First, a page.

AppFutura

Google promotes progressive web apps now

Google continuously proves that it not only has the ability to go toe-to-toe with the best in the industry, but that it never stops pushing the boundaries of what is possible. The last couple of years we have seen consumers gravitate towards the mobile experience. To cope with this Google has been planning and testing out ways to blur those lines. But, with their latest rollout, Google has finally pulled the trigger and introduced a way to seamlessly merge the web and the mobile experience.

progressive web apps by Google

The feature is known as Progressive Web Apps, and as the name suggests it is supposed to take the web app experience to a whole new level for users and mobile app development companies. Web apps have been around for a while now, but they were second class citizens, at best, on most devices. When created, web apps were relegated to the home screen, appearing as just another icon. However, with this update Google allows web apps to take their rightful place with other full applications. For mobile app developers, this means that web apps also live in the app drawer and have the same notification controls. This level of integration has previously been unheard of.
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Google Cast SDK open for developers

The fall of 2016 heralded a new age for one of Google’s more famous products, Google Cast, or as it is now officially known as Chromecast built-in. The name may be less catchy and more of a mouthful, but it more accurately represents what is really going on. So adamant is Google with the name change that it has thrown the old term out to the wolves and has already began phasing it out from existence. Even third party companies and device makers have already started using the new nomenclature.

Google Cast

Chromecast has been around for several years now and users have been able to use the technology to create a bridge between their devices and a larger display such as an LCD TV or monitor. According to Google, the name change solidifies the identity and purpose in the users mind, by helping them identify the devices and technology that they can use on Chromecast.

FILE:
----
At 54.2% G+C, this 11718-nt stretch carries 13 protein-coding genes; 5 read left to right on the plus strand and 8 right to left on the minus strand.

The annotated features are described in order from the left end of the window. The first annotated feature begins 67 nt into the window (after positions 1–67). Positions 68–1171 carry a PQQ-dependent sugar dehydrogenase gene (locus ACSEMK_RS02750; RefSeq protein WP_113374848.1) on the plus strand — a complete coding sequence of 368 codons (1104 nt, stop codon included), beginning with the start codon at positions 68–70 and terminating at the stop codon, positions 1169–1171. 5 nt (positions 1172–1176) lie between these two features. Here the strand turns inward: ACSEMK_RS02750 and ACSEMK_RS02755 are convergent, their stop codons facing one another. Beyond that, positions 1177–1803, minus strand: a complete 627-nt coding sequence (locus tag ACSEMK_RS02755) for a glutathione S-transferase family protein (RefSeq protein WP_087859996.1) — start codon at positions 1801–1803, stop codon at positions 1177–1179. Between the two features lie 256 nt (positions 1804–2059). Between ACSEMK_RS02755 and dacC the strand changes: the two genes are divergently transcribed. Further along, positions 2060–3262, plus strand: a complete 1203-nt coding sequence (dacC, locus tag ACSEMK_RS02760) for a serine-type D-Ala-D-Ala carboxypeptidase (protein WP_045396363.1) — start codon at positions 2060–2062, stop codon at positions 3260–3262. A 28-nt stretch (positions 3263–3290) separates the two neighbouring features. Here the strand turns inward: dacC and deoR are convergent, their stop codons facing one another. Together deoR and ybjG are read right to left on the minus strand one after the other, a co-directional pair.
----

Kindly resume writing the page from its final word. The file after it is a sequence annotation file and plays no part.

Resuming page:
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Android N developers preview

ANDROID MWC

Android N is the new version of Android OS for smartphones and tablets. As usual, everyone is trying to figure out the full name. It seems that the most popular option at the moment is Android 7.0 Nutella (or will it be Nougat?), but you can take any dessert name and start your bet.

Google released the first Android N developer preview for Nexus 6P, Nexus 5X, Nexus 6, Nexus 9 (Wi-Fi and LTE), Nexus Player and Pixel C on the Android Developers site on March 9, two months earlier than expected (that is, before the annual Google IO conference which always takes place in May). It seems that Google won’t introduce Android N during the Google IO event in May 18-20 for mobile app developers.
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Top app development companies video interview: Bruce Lawson from Opera Software

opera software vi

Bruce Lawson, Web Evangelyst at Opera Software, is our special guest in this mobile app development video interview series. Bruce Lawson started working in technology, mobile and web industry accidentally. The Web Evangelyst has written a well known book for all our mobile app development companies: Introducing HTML5 by Bruce Lawson and Remy Sharp. He also wrote a book about how to make websites accessible for people with disabilities and lots of articles about Opera, mobiles, devices, CSS, Javascript, HTML 5…
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AppFutura

Chrome OS: overview, applications and developing possibilities

Chrome OS: overview, applications and  developing possibilities
Chrome OS is an operating system based on the Linux kernel and designed by Google to work with web apps and installed apps. It was announced on July 2009 as an OS with applications and user data stored in the cloud so it could be accessed from any device running that OS. Google’s intention is that you have the same browser for your computer, phone and tablet, and that you can personalize your Chrome browser by installing web apps, themes and extensions.

Google released Chrome OS’s source code as the Chromium OS project in 2009. Developers can so modify the code from Chromium OS and build their own versions, although Chrome OS code is only supported by Google and its partners and only runs on hardware designed for the purpose. Chrome OS is automatically updated to the latest version.

Since 2014, Chrome OS can run Android apps natively, and this month has been launched a beta version of Android apps able to run Chrome OS.

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